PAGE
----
Do you or your parents have a cleaner or a carer? Don’t get us wrong, we think that properly-paid cleaners are a good thing and properly-paid carers deserve their place in heaven.
However, just as these people can be underpaid, sometimes they arguably get much more than a family might think appropriate.
A recent case of a carer inheriting an estate
In Carr v Homersham, Ms Cynthia Carr (the Carer) said that she commenced cleaning for a Mrs Beryl Hordern (the deceased) in the eastern suburbs of Sydney. The deceased suffered from Alzheimer’s disease for more than 10 years before her death in 2014. A friendship developed between the two women and they met frequently on a social basis. Ms Carr also performed many chores for the deceased.
When the deceased died, she left 100% of her estate to the Carer. We make no suggestion that the Carer acted with a view to benefitting from the estate of her client.
The deceased executed a will kit in 2001 leaving everything to Ann Richardson, her niece. She subsequently made a new will in 2004 under the belief that her niece complained about having to care for the deceased’s late sister, who passed away when the deceased’s niece was in her twenties. The niece was left out of the estate and so she challenged the 2004 will.
The Court at first instance found: “I am not satisfied that [the Carer] has satisfied the onus of proof that the 2004 will is the will of a free and capable testator so found in favour of the 2001 will kit which left her entire estate to her niece.” The niece won Round 1.
The Carer appealed to the Court of Appeal, where three judges reviewed the evidence. A geriatrician from St Vincent’s Hospital had concerns about the deceased’s capacity but the Court seemed unsure whether he saw her in her then-normal state. He said that she had a whisky during the consultation and that she said she had already had a drink before he arrived! We note the irony of the geriatrician’s name being ‘Dr Beveridge’!
While there was evidence of advanced dementia and difficulty remembering names, the number of the property in which she lived and managing money, the evidence of the two lawyers who witnessed the will was persuasive of her capacity at the time she executed it.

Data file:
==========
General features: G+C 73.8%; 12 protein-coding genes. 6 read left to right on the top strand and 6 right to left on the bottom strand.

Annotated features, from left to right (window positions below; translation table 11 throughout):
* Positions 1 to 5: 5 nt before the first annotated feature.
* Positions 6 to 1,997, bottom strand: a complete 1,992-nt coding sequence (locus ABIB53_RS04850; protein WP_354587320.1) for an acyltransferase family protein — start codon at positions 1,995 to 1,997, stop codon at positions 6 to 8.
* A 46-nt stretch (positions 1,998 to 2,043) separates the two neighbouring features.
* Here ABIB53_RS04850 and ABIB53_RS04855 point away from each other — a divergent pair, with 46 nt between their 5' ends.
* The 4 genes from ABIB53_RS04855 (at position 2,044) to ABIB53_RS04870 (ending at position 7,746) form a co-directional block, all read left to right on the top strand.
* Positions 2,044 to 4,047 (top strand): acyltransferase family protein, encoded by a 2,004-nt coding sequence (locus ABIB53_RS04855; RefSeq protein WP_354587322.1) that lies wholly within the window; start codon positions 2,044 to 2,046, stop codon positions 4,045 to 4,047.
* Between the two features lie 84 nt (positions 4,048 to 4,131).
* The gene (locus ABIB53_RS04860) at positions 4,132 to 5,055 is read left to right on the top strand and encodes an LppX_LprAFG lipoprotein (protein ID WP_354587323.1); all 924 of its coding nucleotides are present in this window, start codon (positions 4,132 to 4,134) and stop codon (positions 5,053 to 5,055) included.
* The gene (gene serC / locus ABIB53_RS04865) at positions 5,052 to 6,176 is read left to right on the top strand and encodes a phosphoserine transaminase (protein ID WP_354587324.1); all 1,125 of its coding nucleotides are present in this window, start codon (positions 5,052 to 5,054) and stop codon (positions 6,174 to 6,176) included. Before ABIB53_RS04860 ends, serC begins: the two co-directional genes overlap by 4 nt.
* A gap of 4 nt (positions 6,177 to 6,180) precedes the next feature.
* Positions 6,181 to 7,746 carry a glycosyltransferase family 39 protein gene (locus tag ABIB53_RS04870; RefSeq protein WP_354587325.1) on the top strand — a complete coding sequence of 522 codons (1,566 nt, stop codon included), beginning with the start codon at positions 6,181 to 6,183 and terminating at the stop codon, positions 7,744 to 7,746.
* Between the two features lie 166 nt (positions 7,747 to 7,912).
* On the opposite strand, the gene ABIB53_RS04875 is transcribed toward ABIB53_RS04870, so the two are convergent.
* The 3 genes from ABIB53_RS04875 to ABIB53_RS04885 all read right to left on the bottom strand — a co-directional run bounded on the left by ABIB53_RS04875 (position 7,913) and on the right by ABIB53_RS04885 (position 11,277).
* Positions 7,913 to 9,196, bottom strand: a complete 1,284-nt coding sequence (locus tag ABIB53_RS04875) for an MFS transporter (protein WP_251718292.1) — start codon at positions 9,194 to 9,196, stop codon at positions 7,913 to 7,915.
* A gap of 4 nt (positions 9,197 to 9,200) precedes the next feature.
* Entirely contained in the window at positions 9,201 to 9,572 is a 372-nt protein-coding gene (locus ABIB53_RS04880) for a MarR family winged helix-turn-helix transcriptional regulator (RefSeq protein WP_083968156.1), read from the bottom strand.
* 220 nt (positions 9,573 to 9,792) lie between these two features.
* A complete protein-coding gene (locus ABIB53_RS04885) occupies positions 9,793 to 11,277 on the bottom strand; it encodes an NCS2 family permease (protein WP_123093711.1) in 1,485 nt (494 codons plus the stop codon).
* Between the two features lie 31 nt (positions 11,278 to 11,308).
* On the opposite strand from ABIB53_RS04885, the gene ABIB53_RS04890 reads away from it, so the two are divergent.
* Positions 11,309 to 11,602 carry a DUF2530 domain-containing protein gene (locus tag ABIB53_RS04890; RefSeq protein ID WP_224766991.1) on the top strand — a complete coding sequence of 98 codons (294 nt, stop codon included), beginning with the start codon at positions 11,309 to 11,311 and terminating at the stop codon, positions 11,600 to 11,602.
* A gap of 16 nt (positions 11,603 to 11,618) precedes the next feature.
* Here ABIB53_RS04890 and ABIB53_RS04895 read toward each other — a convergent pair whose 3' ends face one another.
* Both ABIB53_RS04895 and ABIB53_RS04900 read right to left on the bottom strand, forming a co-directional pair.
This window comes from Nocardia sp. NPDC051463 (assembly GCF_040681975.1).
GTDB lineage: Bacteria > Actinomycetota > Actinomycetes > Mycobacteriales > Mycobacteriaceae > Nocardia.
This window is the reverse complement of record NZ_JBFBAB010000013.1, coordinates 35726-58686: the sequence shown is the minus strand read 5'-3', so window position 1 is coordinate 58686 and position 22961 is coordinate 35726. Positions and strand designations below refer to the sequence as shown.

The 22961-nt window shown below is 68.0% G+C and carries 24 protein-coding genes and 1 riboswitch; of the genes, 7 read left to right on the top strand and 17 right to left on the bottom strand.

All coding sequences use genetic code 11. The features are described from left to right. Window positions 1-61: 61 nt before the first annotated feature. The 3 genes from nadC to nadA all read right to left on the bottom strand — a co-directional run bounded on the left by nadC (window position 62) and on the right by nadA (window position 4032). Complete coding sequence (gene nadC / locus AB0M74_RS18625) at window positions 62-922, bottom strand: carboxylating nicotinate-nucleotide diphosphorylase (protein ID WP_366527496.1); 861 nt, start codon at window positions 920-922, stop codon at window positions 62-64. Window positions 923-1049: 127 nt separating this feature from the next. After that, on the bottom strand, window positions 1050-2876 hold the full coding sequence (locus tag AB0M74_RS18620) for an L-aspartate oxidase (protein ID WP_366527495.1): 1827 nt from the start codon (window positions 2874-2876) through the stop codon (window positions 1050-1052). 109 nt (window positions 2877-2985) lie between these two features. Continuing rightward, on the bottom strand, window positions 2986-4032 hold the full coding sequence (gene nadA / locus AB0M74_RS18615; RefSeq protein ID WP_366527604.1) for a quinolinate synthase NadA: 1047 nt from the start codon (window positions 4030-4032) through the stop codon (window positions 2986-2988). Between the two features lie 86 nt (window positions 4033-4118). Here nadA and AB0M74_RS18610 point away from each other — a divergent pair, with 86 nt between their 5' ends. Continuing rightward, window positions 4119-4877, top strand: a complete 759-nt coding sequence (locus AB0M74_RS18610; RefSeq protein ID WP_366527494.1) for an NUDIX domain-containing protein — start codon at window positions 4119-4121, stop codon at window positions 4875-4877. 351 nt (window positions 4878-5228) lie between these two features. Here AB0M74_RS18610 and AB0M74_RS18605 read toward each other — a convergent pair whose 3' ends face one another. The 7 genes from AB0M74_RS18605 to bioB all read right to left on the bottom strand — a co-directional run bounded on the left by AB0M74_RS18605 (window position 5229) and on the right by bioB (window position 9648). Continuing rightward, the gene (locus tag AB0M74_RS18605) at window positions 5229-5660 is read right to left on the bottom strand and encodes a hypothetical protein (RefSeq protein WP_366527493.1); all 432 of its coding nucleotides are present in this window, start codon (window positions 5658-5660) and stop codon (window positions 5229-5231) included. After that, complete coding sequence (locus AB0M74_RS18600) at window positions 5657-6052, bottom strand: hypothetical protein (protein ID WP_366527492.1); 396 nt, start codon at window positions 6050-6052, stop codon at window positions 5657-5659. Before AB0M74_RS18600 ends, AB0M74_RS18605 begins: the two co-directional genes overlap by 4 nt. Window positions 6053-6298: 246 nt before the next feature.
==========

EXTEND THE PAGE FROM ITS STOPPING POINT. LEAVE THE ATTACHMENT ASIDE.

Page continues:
The testator’s solicitor, Mr Noel Bracks, gave evidence that he had questioned her about being sure that she wished to leave everything to Ms Carr. She said she was sure, describing Ms Carr as “my only real friend.” Mr Bracks pressed, noting that she had a niece overseas. The testator responded:
“Yes, and a nephew, but I don’t want to leave anything to them. I have a will leaving it to Ann [the niece] but she has disgraced herself with comments about my sister (her mother) and the nephew doesn’t deserve anything.”
The other evidence came from Ms Carr, who was present when the solicitors came to the testator’s apartment to witness her execution of the 2004 will. Her affidavit stated:
“I said ‘What about Ann [sic], I thought she was to get everything.’ She said ‘No, Ann has paid no attention to me since I spoke to her about the way she had spoken about her mother ruining her life …. When did she last visit me or even inquire as to my well-being? No, you deserve everything. You have been a very good friend to me and anyway Ann has got plenty, she doesn’t need this.’”
The 2004 will stood. Round 2 (the final round as at the date of this article) to the Carer. The Court even found that the deceased was mistaken in her belief that her niece had spoken ill of the deceased’s sister. Crucially, however, there was no evidence that the deceased was irrationally holding on to this belief.
MacFarlan JA in the Court of Appeal stated: